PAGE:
Ms. Geister: I walked into the role with Wolters Kluwer because it sounded interesting. They had actually pursued me because I had spent a lot of time – almost 10 years – consulting for several Government agencies. This diverse experience gave me the ability to adapt and solve problems, which is what they were looking for at the time. You are right that my background is very operational, I am a bit of a data/tech geek, but this has served me well as it has given me the ability to look at things from a very different lens. So, I think it really depends what type of role you would like to pursue in sanctions. However, regardless of the role, the operational perspective is never a bad one to have because it allows you to understand how policy translates into procedure. I think having a legal background is great, but knowledge is necessary in all of the following three disciplines:  governance, operations, and IT. You need all three in order to build a solid compliance program. Additionally, creating policy is much more effective when you understand the operational limitations, restrictions and challenges.

Sanctions Alert: So, in your opinion, it is not necessarily a requirement to have a legal or banking background in order to break into sanctions?

Ms. Geister: No, certainly not. I believe that whatever unique skills we have can be used to contribute to any process. Different perspectives and points of view are very powerful.

Sanctions Alert: Where do you see the sanctions field heading in 2018 and beyond?

Ms. Geister: It’s certainly not going away, as it is a means for firms to be able to manage risk. From a sanctions technology perspective, however, there are some much-needed advancements.At the moment, we are just ‘string matching’. What I am hoping is that we take a bit of a more well-rounded, risk-based approach to sanctions and are able to look at it from a much more holistic perspective. I think this would help manage the fundamental issues we have in sanctions, which is a large amount of false positives. We spend a lot of time on checking these false positives and I am interested to see if we cannot make this method more effective by identifying certain high-risk scenarios. You might call this a more ‘predictive’ approach. In addition, I think that sanctions lists are challenging. We need to look beyond the list and really look at risk. I believe that we need to be better versed in RISK. Understand naming standards in different countries. I have seen situations where an identity was not on a watch list, but based on the country of origin, the name was atypical for the area. Based on this knowledge, we were able to uncover a very high-risk situation. I believe we all need to be more aware of cultural norms in order to identify this risk. This skill will take us much further in our processes and risk management skills.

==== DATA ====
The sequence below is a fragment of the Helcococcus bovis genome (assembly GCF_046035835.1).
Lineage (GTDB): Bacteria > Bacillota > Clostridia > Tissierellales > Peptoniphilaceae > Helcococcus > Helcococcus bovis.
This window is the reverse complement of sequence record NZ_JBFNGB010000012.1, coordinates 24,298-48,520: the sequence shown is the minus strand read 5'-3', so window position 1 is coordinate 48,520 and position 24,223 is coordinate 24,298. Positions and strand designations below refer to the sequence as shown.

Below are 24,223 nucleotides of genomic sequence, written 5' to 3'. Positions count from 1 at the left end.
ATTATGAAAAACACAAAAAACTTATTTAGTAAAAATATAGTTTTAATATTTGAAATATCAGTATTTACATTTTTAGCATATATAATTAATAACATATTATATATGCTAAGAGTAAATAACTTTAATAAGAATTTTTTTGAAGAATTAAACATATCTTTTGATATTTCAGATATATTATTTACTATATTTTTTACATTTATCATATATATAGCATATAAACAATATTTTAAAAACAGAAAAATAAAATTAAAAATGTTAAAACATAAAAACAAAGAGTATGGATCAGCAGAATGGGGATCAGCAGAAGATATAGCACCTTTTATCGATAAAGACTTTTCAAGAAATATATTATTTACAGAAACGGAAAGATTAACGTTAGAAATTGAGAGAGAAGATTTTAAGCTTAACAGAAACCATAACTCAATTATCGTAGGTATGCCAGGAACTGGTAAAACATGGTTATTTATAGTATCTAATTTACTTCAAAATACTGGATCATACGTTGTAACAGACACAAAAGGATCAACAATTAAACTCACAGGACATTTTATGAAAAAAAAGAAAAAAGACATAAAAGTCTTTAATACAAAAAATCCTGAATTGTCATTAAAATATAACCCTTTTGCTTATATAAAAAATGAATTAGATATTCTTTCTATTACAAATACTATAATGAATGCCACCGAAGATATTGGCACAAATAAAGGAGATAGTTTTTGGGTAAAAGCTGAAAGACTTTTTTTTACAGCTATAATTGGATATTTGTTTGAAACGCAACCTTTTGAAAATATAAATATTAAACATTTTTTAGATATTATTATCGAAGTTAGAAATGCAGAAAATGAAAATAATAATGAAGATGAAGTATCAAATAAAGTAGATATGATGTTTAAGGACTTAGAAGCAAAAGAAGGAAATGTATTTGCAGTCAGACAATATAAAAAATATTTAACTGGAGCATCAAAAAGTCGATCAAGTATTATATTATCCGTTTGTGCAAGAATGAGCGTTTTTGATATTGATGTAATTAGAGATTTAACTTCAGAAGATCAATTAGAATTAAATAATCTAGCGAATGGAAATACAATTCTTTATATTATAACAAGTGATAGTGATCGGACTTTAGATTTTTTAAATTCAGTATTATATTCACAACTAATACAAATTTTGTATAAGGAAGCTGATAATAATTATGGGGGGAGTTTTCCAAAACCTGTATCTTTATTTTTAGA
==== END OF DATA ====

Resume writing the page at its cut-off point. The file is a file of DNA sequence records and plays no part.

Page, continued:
Sanctions Alert: And what would a ‘predictive’ approach look like?

Ms. Geister: There are a number of systems that take this approach currently. By looking at a number of factors, they are able to screen out the ‘noise’, and identify matches that really need review, which ends up being a fraction of the amount of hits we usually get. This enables us to dive deeper because we have a better quality of match. In addition, a review of “high risk” as opposed to just a character for character match would be a lot more effective in mitigating that risk. We definitely need to evolve our thinking from sanctions as “just” a list matching exercise and treat it more as a risk review.

Sanctions Alert: Just to sum up, what last advice would you give to someone looking to pursue a career in sanctions?

Ms. Geister: Apart from understanding the legal and regulatory side that drives sanctions, you must be sure you understand the operational side of sanctions.  Understanding international affairs and cultural norms are additional tools you can obtain that would make you extremely valuable to an organization. You don’t necessarily need a legal mind or background to be able to do this job. I think there is just as much value in having an operational expertise and skills and being able to creatively solve problems. That is what we do after all – we solve problems.

*Ms. Geister has spent 15 years in a leadership role in banking compliance and in a vendor capacity. She launched Navigator Consulting Group, LLC. to help companies focus on identifying improved processes surrounding analysis and detection of risk and opportunities. Her team identifies and implements effective detection process and systems and other opportunities for effective, improved business process through convergence, improved investigation practices, typology management and similar areas. In addition, the teams Ms. Geister employs leverage her success in consumer-focused product building and management by helping companies build effective products for the Financial Services sector. Ms. Geister spent three years as Senior Vice President, leading the combined Fraud and Bank Secrecy Act Unit at a Financial Institution. She also spent 15 years in Consulting, Operations and Product Management for Wolters-Kluwer Financial Services and LexisNexis Risk Solutions.